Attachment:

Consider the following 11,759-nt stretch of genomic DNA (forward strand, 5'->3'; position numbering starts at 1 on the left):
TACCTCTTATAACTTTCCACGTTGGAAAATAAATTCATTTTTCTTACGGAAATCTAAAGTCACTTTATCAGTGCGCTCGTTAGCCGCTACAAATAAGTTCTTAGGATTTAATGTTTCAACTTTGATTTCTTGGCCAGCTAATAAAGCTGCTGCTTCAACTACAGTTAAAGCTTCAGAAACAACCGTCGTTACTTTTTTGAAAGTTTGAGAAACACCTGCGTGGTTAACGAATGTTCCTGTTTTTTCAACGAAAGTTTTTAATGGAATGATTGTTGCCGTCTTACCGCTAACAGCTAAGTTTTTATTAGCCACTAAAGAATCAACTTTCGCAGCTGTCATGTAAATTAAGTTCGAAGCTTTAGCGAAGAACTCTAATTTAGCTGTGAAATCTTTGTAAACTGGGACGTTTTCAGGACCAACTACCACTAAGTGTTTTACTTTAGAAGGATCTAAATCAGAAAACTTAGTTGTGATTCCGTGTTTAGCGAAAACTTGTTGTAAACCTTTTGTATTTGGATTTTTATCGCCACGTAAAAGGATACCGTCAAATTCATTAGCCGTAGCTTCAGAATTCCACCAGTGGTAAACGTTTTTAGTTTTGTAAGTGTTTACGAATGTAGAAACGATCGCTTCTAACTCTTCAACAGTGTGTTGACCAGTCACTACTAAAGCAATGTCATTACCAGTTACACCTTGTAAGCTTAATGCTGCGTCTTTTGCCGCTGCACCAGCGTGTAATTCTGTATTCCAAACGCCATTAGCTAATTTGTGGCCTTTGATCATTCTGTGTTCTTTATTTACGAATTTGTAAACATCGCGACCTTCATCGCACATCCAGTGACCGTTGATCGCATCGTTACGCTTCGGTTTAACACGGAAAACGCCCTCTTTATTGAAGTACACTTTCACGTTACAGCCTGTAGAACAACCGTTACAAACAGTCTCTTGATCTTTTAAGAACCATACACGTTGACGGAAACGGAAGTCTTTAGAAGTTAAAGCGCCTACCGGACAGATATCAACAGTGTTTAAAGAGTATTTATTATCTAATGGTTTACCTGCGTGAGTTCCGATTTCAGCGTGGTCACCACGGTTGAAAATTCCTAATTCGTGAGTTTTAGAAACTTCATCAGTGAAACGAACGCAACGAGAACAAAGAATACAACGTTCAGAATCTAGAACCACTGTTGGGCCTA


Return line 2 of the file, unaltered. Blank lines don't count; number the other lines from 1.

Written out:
TACCTCTTATAACTTTCCACGTTGGAAAATAAATTCATTTTTCTTACGGAAATCTAAAGTCACTTTATCAGTGCGCTCGTTAGCCGCTACAAATAAGTTCTTAGGATTTAATGTTTCAACTTTGATTTCTTGGCCAGCTAATAAAGCTGCTGCTTCAACTACAGTTAAAGCTTCAGAAACAACCGTCGTTACTTTTTTGAAAGTTTGAGAAACACCTGCGTGGTTAACGAATGTTCCTGTTTTTTCAACGAAAGTTTTTAATGGAATGATTGTTGCCGTCTTACCGCTAACAGCTAAGTTTTTATTAGCCACTAAAGAATCAACTTTCGCAGCTGTCATGTAAATTAAGTTCGAAGCTTTAGCGAAGAACTCTAATTTAGCTGTGAAATCTTTGTAAACTGGGACGTTTTCAGGACCAACTACCACTAAGTGTTTTACTTTAGAAGGATCTAAATCAGAAAACTTAGTTGTGATTCCGTGTTTAGCGAAAACTTGTTGTAAACCTTTTGTATTTGGATTTTTATCGCCACGTAAAAGGATACCGTCAAATTCATTAGCCGTAGCTTCAGAATTCCACCAGTGGTAAACGTTTTTAGTTTTGTAAGTGTTTACGAATGTAGAAACGATCGCTTCTAACTCTTCAACAGTGTGTTGACCAGTCACTACTAAAGCAATGTCATTACCAGTTACACCTTGTAAGCTTAATGCTGCGTCTTTTGCCGCTGCACCAGCGTGTAATTCTGTATTCCAAACGCCATTAGCTAATTTGTGGCCTTTGATCATTCTGTGTTCTTTATTTACGAATTTGTAAACATCGCGACCTTCATCGCACATCCAGTGACCGTTGATCGCATCGTTACGCTTCGGTTTAACACGGAAAACGCCCTCTTTATTGAAGTACACTTTCACGTTACAGCCTGTAGAACAACCGTTACAAACAGTCTCTTGATCTTTTAAGAACCATACACGTTGACGGAAACGGAAGTCTTTAGAAGTTAAAGCGCCTACCGGACAGATATCAACAGTGTTTAAAGAGTATTTATTATCTAATGGTTTACCTGCGTGAGTTCCGATTTCAGCGTGGTCACCACGGTTGAAAATTCCTAATTCGTGAGTTTTAGAAACTTCATCAGTGAAACGAACGCAACGAGAACAAAGAATACAACGTTCAGAATCTAGAACCACTGTTGGGCCTA